Wednesday, February 27, 2008

Count the noses, folks...

One interesting note about campaign promises that stuck with me this week is the idea of eliminating the income cap on SS taxes (Schedule SE for farmers) such that the wealthy pay SS on all their income, just like they do for Medicare. It's a legitimate idea, and has been put forward as one possible part of a solution to Social Security by several voices. During a campaign, those voices get listened to more closely, however.
Clinton called Obama's proposal to raise Social Security taxes on earnings over $97,500 per year, the current upper limit on which any tax is levied, a trillion-dollar increase on "middle class families."

Clinton: I do not want to fix the problems of Social Security on the backs of middle class families and seniors. (Applause.) If you lift the cap completely, that is a $1 trillion tax increase. I don't think we need to do that.

ClintonTaxing all earnings would indeed amount to a $1.3 trillion increase over the next 10 years alone, according to estimates by Cato Institute Social Security expert Michael Tanner, who says he drew his figures from projections by the Social Security Administration staff. A similar estimate comes from Citizens for Tax Justice, which figures the measure would bring in $124 billion per year.

Obama defended his proposal by saying it would fall only on the "upper class."

Obama: I've heard you say this is a trillion dollar tax cut on the middle class by adjusting the cap. Understand that only 6 percent of Americans make more than $97,000 — (cheers, applause) — so 6 percent is not the middle class — it's the upper class.

Clinton responded by saying that some of her New York constituents would still find the increase burdensome. "I represent firefighters. I represent school supervisors," she said. [More]
But since Barack Obama suggested it, some attorneys in New York have realized its true impact.
But how will Obama affect BigLaw wallets? On Above the Law, we regularly see commenters threaten to abandon law firms for falling $5,000/year short of market. I therefore thought it worthwhile to examine the effects of Obama’s tax and spending plans on take-home pay.

We all know that Obama wants to end the Bush tax cuts. That is a 3% bump across the board to the bad old days when associates faced a marginal federal tax rate of 36%.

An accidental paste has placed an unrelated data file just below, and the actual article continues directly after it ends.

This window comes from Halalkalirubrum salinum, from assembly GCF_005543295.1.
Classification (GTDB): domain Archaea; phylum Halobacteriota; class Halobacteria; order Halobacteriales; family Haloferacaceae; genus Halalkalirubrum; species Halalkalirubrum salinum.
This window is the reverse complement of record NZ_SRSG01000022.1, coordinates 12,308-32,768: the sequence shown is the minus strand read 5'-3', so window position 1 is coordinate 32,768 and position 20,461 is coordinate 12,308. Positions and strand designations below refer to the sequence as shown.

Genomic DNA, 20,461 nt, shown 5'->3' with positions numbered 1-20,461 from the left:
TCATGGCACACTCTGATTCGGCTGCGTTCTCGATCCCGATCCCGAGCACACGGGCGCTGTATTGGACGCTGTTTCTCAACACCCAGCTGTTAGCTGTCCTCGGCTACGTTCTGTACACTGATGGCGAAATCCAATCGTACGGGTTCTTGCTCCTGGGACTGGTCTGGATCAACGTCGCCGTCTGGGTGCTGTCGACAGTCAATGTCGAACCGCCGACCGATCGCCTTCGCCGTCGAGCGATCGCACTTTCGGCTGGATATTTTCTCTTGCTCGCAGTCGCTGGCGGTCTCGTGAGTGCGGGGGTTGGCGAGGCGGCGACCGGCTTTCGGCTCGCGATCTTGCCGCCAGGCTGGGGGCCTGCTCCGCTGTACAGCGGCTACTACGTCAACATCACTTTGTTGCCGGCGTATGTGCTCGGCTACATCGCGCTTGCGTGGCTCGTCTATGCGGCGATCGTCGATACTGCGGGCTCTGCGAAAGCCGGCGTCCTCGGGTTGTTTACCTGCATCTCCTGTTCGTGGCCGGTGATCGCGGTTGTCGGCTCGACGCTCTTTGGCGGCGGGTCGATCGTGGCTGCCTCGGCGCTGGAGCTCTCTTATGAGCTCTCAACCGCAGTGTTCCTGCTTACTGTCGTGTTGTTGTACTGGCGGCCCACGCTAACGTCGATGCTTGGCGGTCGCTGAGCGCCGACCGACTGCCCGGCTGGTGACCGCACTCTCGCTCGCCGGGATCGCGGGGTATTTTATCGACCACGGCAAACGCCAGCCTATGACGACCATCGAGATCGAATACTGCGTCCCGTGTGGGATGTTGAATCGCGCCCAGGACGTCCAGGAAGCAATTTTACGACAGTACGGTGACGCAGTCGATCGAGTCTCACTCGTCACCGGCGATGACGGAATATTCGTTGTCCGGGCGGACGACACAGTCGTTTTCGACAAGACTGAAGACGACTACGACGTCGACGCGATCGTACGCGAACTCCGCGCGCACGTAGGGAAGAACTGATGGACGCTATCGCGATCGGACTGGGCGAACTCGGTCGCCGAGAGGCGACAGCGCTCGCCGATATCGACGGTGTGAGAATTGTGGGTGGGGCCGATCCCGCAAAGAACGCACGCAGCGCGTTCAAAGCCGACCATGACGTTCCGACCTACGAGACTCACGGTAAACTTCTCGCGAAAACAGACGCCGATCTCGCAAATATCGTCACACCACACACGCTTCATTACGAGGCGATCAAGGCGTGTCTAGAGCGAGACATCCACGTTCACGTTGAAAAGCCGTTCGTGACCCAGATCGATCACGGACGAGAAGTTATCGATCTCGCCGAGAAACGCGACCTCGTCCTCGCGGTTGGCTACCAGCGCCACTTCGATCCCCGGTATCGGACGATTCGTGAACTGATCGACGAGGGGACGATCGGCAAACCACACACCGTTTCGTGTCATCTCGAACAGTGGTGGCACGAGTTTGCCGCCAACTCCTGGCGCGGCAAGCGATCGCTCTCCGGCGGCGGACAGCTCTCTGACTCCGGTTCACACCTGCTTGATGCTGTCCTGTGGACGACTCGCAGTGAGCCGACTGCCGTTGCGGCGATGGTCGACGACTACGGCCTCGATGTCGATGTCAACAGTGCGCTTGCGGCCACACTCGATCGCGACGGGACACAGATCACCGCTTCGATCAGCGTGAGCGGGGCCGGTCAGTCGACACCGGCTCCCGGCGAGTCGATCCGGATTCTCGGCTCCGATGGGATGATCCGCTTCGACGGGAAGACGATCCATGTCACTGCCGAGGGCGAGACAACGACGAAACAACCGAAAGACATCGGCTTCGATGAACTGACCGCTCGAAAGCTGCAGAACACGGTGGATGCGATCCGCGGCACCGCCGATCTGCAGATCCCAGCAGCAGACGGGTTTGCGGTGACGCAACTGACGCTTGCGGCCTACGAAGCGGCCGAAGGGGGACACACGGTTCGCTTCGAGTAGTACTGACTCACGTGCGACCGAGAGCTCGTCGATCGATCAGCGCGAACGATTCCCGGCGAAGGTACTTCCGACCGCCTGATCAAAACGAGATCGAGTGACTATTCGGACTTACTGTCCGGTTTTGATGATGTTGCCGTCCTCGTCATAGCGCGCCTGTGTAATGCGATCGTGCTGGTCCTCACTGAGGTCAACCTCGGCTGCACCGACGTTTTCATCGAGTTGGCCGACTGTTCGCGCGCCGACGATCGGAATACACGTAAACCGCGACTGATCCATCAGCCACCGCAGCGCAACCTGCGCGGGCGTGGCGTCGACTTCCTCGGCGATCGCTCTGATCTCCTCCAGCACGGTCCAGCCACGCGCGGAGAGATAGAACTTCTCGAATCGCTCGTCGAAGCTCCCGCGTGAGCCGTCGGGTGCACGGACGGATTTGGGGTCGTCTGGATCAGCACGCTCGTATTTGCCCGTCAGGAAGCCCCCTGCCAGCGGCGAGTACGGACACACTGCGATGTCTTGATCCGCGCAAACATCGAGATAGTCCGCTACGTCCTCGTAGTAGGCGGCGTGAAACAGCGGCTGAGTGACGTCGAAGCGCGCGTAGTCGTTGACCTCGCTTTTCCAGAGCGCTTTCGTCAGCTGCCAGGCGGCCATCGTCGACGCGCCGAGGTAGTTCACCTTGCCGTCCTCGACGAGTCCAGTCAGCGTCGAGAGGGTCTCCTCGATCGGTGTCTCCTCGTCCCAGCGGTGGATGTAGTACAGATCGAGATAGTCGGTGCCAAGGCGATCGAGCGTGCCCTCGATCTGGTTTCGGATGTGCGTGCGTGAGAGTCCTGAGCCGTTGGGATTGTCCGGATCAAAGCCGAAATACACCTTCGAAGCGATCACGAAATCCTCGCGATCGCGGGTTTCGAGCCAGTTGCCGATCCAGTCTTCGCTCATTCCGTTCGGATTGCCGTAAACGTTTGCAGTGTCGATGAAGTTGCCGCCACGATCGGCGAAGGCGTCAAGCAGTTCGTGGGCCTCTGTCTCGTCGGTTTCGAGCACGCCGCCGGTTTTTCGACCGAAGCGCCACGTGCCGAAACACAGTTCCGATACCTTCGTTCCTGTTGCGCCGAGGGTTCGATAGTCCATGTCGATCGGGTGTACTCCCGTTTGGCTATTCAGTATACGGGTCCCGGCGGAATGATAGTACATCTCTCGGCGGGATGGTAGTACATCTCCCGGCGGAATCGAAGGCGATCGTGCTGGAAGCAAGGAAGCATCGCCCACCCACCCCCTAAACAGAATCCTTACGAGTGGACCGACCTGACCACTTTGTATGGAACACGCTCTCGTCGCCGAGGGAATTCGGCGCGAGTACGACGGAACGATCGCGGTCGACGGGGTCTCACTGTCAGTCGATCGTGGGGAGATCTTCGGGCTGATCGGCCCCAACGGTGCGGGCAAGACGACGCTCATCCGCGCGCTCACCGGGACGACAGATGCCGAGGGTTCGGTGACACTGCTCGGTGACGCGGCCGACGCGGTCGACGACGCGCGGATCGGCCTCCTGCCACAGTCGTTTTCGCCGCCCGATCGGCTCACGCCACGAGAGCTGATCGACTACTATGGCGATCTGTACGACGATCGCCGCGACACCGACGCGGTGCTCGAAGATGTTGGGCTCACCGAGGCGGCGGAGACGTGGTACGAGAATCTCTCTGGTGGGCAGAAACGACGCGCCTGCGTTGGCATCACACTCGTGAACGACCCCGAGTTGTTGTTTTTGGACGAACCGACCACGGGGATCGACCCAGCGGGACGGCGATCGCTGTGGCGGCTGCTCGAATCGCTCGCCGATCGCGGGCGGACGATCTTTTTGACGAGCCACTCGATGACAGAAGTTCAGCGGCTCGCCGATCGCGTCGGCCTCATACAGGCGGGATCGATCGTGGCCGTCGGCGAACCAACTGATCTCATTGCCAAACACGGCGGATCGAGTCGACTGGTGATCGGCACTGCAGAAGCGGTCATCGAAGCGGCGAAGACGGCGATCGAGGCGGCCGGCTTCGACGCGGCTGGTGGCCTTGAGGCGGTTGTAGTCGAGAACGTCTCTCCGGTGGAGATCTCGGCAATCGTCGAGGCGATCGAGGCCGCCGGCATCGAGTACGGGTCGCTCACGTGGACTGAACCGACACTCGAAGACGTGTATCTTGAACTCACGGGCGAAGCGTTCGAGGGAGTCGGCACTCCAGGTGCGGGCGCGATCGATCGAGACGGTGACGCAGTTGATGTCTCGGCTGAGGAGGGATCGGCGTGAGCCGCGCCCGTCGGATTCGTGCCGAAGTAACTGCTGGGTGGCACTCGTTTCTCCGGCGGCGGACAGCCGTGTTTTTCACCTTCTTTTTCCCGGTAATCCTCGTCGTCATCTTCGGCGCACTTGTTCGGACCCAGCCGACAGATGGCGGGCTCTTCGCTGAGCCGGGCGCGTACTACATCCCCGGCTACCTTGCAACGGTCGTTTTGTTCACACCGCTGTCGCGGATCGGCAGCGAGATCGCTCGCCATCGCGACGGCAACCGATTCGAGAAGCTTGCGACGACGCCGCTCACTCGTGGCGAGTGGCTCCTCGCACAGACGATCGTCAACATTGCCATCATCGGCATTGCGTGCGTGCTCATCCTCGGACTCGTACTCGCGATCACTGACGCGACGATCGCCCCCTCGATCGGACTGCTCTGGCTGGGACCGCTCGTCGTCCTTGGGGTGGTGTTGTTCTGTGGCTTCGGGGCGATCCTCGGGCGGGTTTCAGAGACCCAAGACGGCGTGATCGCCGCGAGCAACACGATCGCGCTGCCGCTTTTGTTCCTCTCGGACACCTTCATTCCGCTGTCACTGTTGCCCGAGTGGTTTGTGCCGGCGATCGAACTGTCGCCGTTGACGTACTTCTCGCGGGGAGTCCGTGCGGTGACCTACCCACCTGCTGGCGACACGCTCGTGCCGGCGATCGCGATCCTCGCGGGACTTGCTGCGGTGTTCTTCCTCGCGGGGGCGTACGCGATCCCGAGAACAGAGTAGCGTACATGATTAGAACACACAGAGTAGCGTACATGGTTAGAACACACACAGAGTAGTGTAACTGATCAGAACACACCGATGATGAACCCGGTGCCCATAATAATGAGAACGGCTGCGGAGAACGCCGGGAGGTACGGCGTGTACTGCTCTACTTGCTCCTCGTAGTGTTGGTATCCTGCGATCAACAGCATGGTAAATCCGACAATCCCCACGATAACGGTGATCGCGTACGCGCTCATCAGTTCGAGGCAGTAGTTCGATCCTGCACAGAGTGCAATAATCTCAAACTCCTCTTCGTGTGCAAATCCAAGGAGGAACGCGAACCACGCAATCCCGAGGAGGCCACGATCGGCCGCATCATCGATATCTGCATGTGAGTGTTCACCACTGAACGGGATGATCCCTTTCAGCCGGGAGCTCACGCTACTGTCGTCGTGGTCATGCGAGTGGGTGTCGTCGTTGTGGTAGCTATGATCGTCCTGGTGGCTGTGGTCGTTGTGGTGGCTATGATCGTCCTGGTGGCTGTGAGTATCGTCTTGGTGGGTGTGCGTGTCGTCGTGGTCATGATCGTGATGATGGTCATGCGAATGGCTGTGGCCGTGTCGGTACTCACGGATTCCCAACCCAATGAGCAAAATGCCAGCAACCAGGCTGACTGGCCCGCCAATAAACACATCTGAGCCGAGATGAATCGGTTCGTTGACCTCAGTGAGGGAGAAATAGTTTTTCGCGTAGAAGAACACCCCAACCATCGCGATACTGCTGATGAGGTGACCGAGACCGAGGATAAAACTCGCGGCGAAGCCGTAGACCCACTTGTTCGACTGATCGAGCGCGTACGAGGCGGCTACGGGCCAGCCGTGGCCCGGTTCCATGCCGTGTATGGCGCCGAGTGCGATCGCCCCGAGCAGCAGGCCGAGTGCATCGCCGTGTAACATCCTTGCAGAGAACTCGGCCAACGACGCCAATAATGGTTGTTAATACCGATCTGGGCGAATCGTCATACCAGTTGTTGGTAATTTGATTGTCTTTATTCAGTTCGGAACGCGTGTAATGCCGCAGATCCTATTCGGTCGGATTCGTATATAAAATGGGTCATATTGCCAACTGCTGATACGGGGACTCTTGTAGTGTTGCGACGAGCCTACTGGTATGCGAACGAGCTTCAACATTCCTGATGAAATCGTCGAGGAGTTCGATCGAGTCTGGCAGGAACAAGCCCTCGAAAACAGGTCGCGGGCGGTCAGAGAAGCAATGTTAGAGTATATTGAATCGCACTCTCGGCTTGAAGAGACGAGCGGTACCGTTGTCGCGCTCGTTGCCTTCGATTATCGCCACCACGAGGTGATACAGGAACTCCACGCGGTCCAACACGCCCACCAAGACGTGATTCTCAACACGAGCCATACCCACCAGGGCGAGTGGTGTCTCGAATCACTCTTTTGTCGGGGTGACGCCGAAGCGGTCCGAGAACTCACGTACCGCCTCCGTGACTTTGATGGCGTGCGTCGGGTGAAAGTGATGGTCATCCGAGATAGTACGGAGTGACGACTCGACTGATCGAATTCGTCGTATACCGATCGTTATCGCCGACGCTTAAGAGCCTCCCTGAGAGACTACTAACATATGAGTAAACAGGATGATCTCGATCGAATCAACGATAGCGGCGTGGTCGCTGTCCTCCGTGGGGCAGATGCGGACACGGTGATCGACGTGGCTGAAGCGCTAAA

But the real hidden tax is that Obama plans to end the social-security tax cap. Right now, you may notice, sometime during the summer or early fall, your take-home pay suddenly goes up because they stop deducting FICA. Current law caps social security taxes: in 2008, the cap is at $102,000. Obama proposes to abolish this. That mid-summer bump will be no more: add about several thousand dollars to your annual tax bill.

But social-security taxes are not only on employees. The government also charges 6.2% to employers that you never see on your W-2s. But rest assured the partners see this, and will notice that the expense of keeping an associate has risen several thousand dollars a year when FICA taxes double and triple. Will they swallow that additional expense, or take it out of your bonus? [More legal hysteria - read a few comments]
This analysis is fundamentally sound, I think, and will have ramifications for farmers as well. But what has gone unnoticed by most making salaries that would see this increase is how few other Americans have been able to join their ranks and thus constitute a credible voting bloc.

Oh sure, they could buy influence and will with campaign contributions, soft money, etc. but the lopsided national income distribution we now have to cope with means most will weep crocodile tears for these poor legal beagles struggling with their $280,000 incomes.

But back to farmers. If payment limitations become a real possibility, and spouses get enlisted to haul in some subsidies, there could be a serious trade-off in SS taxes paid and subsidies actually received.

Now what if payments are cut to fund other farm bill priorities? The trade-off becomes trickier if a spouse has either a significant non-farm income or is assigned a significant portion of farm income.

Prosperity on the farm is tough to reconcile with a tax system that redistributes downstream.

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